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How to start outdoor swimming
Illustration: Jordan Moss

How to get into outdoor swimming (and stick with it)

Open-water swimming is good for you – but it’s also cold, wet and sometimes uncomfortable. Here’s how to dive in

Written by
James Manning

It might sound like the stuff of nightmares, but if you missed the memo, cold-water swimming is properly good for you. It helps your mind deal with stress and anxiety and your body fight off various lurgies – and it might even help stave off dementia. And swimming outdoors, surrounded by sky and nature, just feels better than the striplights of your local indoor pool.

I’m still a hell of a way off matching the real cold-water gurus: where I live, in London, there are people who take to the Hampstead swimming ponds year-round. But over this summer I’ve found it increasingly hard to get near any reasonably non-murky body of water without wanting to jump in. And as the British weather has got worse towards autumn, I’ve found myself becoming one of the people I used to roll my eyes at, dashing into the sea when the other people on the beach are wearing winter jackets.

Here are some tips I’ve picked up. First and most obviously, you need to be a fairly strong swimmer: turning blue and getting dragged out by lifeguards is a bad vibe, so brush up on your breaststroke.

Most people advise that it’s easiest to start cold-water swimming in the late summer and keep pushing through as water temperatures plummet throughout the autumn, so your body has a chance to get used to the cold. But you can start in autumn or even winter – just make sure to check out organisations like NOWCA and the Outdoor Swimming Society for essential safety tips.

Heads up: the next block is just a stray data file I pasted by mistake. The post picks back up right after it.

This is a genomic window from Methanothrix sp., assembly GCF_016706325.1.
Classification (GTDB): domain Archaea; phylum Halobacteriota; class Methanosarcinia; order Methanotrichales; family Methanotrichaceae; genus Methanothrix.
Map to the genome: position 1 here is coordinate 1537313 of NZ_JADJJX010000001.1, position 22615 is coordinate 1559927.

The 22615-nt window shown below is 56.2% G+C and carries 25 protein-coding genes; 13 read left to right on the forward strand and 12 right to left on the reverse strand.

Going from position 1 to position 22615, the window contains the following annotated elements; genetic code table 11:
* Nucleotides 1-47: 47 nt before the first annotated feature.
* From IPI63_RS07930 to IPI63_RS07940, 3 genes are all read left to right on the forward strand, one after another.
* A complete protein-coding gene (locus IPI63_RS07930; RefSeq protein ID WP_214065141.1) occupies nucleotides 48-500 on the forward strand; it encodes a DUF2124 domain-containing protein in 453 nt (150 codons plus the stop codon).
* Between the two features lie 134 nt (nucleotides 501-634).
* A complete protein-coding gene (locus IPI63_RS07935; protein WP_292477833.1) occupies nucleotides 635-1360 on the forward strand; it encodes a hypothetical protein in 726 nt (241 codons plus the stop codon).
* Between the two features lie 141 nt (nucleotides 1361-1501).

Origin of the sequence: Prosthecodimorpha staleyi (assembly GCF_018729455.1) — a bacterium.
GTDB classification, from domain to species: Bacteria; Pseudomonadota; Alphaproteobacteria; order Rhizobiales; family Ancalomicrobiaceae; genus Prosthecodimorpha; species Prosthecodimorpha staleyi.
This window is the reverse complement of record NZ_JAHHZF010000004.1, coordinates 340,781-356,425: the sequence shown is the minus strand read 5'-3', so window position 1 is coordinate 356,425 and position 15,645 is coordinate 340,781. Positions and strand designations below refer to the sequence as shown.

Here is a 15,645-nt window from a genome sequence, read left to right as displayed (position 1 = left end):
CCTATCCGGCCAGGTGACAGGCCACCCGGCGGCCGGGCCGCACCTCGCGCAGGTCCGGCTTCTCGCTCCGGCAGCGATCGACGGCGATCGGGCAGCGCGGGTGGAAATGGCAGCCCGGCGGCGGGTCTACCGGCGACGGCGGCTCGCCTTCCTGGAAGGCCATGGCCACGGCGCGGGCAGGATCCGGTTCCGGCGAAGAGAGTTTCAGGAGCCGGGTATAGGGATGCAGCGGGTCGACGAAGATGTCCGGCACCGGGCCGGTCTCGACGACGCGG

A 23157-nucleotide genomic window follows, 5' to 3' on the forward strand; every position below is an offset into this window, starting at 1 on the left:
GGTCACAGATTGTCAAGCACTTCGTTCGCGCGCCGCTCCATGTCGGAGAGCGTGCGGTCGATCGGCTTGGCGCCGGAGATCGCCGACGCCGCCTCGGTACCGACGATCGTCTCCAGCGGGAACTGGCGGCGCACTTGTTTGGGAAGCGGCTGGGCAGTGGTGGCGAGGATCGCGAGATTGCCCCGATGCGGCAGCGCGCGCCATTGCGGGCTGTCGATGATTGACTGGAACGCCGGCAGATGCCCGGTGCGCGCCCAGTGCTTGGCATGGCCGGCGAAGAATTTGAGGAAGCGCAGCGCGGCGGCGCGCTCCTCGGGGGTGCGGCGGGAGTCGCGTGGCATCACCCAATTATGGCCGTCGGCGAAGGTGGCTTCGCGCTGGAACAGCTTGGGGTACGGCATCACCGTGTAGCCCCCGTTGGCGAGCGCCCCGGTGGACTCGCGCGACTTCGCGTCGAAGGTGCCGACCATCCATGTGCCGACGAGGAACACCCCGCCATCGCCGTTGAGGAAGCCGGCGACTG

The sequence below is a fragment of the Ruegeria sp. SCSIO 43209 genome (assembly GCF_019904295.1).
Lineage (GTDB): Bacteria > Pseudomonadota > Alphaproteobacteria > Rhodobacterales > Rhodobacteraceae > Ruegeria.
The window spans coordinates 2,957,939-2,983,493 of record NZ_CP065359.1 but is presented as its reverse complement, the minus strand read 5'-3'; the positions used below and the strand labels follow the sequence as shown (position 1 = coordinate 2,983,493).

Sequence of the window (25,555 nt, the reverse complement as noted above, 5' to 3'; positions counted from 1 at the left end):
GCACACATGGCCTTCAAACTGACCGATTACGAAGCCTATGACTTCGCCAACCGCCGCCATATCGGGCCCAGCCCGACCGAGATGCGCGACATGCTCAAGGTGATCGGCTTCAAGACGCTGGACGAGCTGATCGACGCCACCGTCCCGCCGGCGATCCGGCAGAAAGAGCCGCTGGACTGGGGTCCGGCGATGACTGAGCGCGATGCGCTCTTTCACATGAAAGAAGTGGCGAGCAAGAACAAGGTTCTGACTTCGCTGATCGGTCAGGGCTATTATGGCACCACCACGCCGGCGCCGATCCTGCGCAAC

One good rule of thumb is to not stay in for more minutes than the number of degrees it is in the water. And definitely start by heading to a legit (and therefore lifeguarded) outdoor swimming spot, rather than your nearest river. Then just grit your teeth, do a few warm-up exercises and take the plunge!

Once you’re feeling the cold-water buzz, some kit is essential. You’ll probably need a wetsuit – preferably second-hand, or splash out on something more eco-friendly than neoprene if you can afford it. The serious pros have gloves, hats and often tow floats: bright orange buoys that you pull along behind you, keeping you afloat and visible and your stuff dry.

You don’t need all that gear, but I’d definitely advise a changing robe to keep you snug when you're changing. Rubber-soled surf boots have changed my swimming life, making it much easier to dash in and out of the water. Oh, and buy a thermos. Before you know it, you'll be a regular Arctic seal.

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